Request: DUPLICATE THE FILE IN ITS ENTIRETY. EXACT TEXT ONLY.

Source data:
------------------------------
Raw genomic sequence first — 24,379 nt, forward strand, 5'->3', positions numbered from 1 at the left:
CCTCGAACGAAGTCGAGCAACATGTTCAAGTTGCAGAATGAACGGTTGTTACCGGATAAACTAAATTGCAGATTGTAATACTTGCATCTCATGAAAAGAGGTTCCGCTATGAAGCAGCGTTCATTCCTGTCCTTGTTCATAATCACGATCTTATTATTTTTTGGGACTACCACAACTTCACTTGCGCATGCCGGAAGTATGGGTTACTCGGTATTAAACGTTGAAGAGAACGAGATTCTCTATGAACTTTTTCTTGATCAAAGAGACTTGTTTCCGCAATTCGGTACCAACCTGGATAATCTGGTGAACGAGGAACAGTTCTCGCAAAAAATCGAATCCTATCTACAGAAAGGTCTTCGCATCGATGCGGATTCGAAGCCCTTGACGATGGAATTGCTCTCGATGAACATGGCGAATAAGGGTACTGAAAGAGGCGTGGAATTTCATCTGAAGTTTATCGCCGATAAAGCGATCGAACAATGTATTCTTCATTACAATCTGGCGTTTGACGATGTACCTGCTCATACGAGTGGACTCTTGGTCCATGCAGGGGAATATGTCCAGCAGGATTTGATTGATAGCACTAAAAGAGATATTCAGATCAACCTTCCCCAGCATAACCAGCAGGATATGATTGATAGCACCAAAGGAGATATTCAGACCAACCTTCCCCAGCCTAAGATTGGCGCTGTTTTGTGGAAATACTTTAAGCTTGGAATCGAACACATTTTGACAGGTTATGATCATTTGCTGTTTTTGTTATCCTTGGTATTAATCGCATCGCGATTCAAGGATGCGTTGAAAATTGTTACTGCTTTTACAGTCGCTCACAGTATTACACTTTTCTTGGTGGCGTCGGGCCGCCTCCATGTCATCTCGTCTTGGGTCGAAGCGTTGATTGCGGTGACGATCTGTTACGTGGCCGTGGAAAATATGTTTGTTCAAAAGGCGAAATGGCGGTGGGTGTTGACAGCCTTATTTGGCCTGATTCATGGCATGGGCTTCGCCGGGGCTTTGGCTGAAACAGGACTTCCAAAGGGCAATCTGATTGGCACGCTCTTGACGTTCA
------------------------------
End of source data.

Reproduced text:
Raw genomic sequence first — 24,379 nt, forward strand, 5'->3', positions numbered from 1 at the left:
CCTCGAACGAAGTCGAGCAACATGTTCAAGTTGCAGAATGAACGGTTGTTACCGGATAAACTAAATTGCAGATTGTAATACTTGCATCTCATGAAAAGAGGTTCCGCTATGAAGCAGCGTTCATTCCTGTCCTTGTTCATAATCACGATCTTATTATTTTTTGGGACTACCACAACTTCACTTGCGCATGCCGGAAGTATGGGTTACTCGGTATTAAACGTTGAAGAGAACGAGATTCTCTATGAACTTTTTCTTGATCAAAGAGACTTGTTTCCGCAATTCGGTACCAACCTGGATAATCTGGTGAACGAGGAACAGTTCTCGCAAAAAATCGAATCCTATCTACAGAAAGGTCTTCGCATCGATGCGGATTCGAAGCCCTTGACGATGGAATTGCTCTCGATGAACATGGCGAATAAGGGTACTGAAAGAGGCGTGGAATTTCATCTGAAGTTTATCGCCGATAAAGCGATCGAACAATGTATTCTTCATTACAATCTGGCGTTTGACGATGTACCTGCTCATACGAGTGGACTCTTGGTCCATGCAGGGGAATATGTCCAGCAGGATTTGATTGATAGCACTAAAAGAGATATTCAGATCAACCTTCCCCAGCATAACCAGCAGGATATGATTGATAGCACCAAAGGAGATATTCAGACCAACCTTCCCCAGCCTAAGATTGGCGCTGTTTTGTGGAAATACTTTAAGCTTGGAATCGAACACATTTTGACAGGTTATGATCATTTGCTGTTTTTGTTATCCTTGGTATTAATCGCATCGCGATTCAAGGATGCGTTGAAAATTGTTACTGCTTTTACAGTCGCTCACAGTATTACACTTTTCTTGGTGGCGTCGGGCCGCCTCCATGTCATCTCGTCTTGGGTCGAAGCGTTGATTGCGGTGACGATCTGTTACGTGGCCGTGGAAAATATGTTTGTTCAAAAGGCGAAATGGCGGTGGGTGTTGACAGCCTTATTTGGCCTGATTCATGGCATGGGCTTCGCCGGGGCTTTGGCTGAAACAGGACTTCCAAAGGGCAATCTGATTGGCACGCTCTTGACGTTCA